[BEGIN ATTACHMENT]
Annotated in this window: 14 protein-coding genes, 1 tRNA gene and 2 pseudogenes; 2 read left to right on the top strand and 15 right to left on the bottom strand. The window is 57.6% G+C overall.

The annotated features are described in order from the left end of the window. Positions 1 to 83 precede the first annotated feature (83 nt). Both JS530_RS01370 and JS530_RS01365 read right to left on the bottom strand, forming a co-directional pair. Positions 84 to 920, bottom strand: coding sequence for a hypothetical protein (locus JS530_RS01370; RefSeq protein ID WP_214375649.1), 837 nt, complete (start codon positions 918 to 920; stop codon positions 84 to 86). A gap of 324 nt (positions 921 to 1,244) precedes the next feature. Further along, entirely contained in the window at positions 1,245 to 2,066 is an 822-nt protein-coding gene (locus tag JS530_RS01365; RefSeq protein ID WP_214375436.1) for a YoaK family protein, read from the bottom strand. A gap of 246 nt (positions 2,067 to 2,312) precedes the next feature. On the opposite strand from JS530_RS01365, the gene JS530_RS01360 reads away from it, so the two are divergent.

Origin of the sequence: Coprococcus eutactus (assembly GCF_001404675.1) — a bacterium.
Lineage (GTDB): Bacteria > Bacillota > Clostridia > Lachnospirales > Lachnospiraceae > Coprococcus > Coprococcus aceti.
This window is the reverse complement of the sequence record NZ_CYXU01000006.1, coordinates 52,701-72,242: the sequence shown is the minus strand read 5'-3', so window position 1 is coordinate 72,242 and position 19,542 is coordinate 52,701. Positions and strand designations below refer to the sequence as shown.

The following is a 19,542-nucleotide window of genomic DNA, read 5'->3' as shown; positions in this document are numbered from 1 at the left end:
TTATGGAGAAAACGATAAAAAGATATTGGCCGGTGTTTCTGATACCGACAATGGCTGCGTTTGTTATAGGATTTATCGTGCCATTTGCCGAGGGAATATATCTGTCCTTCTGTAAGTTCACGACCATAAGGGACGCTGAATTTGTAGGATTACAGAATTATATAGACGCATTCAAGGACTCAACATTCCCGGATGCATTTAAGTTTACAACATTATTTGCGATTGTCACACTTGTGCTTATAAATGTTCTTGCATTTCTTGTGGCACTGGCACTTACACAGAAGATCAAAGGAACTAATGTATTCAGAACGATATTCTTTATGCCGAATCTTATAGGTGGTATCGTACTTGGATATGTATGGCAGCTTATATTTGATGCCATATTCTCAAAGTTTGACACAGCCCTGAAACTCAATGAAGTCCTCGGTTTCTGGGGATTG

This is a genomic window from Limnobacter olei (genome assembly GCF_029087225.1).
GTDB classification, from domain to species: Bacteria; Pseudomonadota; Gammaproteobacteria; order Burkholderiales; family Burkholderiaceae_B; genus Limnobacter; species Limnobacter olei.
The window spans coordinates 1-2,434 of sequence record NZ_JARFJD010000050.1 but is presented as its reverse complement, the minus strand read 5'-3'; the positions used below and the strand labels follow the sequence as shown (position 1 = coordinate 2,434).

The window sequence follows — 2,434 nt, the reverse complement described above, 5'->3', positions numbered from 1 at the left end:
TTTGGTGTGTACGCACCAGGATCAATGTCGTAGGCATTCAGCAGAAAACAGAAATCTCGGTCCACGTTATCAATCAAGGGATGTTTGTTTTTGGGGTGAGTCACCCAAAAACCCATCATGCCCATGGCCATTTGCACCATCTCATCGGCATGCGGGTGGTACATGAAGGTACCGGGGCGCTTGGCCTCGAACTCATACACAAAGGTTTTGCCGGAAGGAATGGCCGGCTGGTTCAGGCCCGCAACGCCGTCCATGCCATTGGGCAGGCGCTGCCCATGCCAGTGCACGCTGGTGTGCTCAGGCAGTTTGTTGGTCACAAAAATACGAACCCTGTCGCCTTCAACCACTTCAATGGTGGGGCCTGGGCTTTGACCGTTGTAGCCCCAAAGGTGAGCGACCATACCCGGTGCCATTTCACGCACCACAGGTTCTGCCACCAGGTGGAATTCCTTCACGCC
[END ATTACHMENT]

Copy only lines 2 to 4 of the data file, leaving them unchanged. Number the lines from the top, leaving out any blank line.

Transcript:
The annotated features are described in order from the left end of the window. Positions 1 to 83 precede the first annotated feature (83 nt). Both JS530_RS01370 and JS530_RS01365 read right to left on the bottom strand, forming a co-directional pair. Positions 84 to 920, bottom strand: coding sequence for a hypothetical protein (locus JS530_RS01370; RefSeq protein ID WP_214375649.1), 837 nt, complete (start codon positions 918 to 920; stop codon positions 84 to 86). A gap of 324 nt (positions 921 to 1,244) precedes the next feature. Further along, entirely contained in the window at positions 1,245 to 2,066 is an 822-nt protein-coding gene (locus tag JS530_RS01365; RefSeq protein ID WP_214375436.1) for a YoaK family protein, read from the bottom strand. A gap of 246 nt (positions 2,067 to 2,312) precedes the next feature. On the opposite strand from JS530_RS01365, the gene JS530_RS01360 reads away from it, so the two are divergent.

Origin of the sequence: Coprococcus eutactus (assembly GCF_001404675.1) — a bacterium.
Lineage (GTDB): Bacteria > Bacillota > Clostridia > Lachnospirales > Lachnospiraceae > Coprococcus > Coprococcus aceti.